Cattle keepers urged to comment on BVD plans

SCOTLAND'S cattle keepers are to have their say on Scottish Government plans to eradicate Bovine Viral Diarrhoea (BVD) at series of meetings being organised by NFU Scotland.

By The Newsroom
Wednesday, 23rd June 2010, 12:32 pm
Updated Wednesday, 23rd June 2010, 12:32 pm

The Scottish Government is consulting on a strategy to eliminate the costly disease from the Scottish herd.

The strategy would involve an initial voluntary phase followed by compulsory requirements to deal with BVD, giving the potential for Scotland to be BVD-free within a few short years

NFU Scotland has been involved in developing this eradication strategy and, along with other stakeholders, has had input into the Government's proposal.

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An effective strategy for eradication requires farmer agreement and support and the Union is now going on the road to hear members' views.

Open meetings for Inverurie, Castle Douglas, and Ayr have already been arranged with further meetings in Stirling, Argyll and the Highlands likely to be scheduled.

The Union is keen to hear from farmers and their vets at these events.

NFU Scotland vice-president, Nigel Miller said: "We believe that BVD is of such serious financial and welfare significance to all Scottish cattle herds that it needs to be tackled in a positive manner.

"We think that eradication is realistic, and potentially cost effective, but only if the scheme is national, with an element of compulsion. We need to know if members will support the strategy being proposed to eliminate BVD.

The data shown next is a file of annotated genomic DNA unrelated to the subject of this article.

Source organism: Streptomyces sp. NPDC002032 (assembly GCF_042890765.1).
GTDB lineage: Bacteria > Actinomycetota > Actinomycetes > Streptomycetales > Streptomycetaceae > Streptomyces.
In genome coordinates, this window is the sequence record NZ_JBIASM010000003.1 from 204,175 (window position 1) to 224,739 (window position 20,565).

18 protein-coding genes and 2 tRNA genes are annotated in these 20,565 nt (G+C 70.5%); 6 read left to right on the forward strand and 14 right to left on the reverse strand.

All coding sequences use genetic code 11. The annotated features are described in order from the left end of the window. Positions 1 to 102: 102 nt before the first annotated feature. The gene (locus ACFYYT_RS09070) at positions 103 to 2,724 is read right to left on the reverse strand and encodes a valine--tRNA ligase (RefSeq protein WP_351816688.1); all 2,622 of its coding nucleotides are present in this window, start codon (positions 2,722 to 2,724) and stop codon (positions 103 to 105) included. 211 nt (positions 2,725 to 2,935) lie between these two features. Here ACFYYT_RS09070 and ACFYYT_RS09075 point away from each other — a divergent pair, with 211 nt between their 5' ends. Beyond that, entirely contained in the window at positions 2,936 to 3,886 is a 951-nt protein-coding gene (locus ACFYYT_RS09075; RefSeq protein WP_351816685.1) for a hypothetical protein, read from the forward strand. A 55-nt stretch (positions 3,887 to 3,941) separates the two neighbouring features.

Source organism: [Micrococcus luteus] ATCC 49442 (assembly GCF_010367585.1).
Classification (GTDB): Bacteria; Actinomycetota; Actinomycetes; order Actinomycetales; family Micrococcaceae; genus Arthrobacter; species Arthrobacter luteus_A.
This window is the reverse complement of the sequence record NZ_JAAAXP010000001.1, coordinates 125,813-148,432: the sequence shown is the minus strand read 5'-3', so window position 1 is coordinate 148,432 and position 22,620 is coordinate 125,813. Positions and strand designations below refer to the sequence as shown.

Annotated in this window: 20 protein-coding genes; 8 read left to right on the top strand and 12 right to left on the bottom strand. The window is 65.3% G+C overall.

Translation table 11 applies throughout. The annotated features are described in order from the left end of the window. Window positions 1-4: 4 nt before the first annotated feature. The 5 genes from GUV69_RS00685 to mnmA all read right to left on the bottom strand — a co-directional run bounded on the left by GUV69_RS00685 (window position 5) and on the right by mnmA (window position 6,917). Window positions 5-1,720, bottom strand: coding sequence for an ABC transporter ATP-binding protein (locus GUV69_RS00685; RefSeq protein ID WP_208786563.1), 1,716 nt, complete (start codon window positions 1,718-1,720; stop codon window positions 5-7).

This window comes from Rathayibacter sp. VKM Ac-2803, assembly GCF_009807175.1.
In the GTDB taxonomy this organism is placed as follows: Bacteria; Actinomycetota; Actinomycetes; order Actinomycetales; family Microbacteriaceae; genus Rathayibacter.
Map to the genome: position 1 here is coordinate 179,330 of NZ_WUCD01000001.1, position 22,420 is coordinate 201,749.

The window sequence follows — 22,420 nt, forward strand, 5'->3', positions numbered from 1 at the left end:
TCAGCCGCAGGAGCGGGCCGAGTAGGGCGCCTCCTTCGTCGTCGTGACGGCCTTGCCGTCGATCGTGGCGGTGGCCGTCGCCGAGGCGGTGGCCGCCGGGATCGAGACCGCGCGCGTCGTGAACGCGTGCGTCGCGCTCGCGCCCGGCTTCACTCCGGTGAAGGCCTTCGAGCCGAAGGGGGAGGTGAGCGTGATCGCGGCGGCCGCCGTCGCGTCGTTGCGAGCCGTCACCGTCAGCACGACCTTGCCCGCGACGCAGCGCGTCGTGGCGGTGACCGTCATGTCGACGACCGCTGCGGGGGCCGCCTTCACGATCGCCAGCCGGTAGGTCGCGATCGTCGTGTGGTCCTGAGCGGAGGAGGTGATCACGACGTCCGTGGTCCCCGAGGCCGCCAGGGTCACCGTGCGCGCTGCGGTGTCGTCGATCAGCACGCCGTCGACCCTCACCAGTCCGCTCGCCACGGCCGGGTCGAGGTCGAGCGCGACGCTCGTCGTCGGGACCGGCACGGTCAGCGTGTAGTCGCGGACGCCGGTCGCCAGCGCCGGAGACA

"We are of the opinion that an initial voluntary phase with incentives to get rid of persistently infected animals is reasonable. To back that up, a second compulsory phase to monitor for the disease may be required if we are to significantly reduce the risk of re-infecting BVD free herds and to ultimately rid Scotland of BVD.

"We need members to tell us if they would support a legislative requirement forcing livestock keepers, at the later compulsory stage, to screen their animals annually and take any necessary action to keep their herds, and those of their neighbours, disease-free.

"There would be a cost to producers in monitoring and removing BVD from their herds but that cost needs to be weighed up against the huge impact that BVD has on our beef and dairy herds annually and the significant benefits that eradication would deliver.

"Lets have the debate as to whether that is a cost our cattle industry supports and I urge all cattle keepers to come along to these meetings."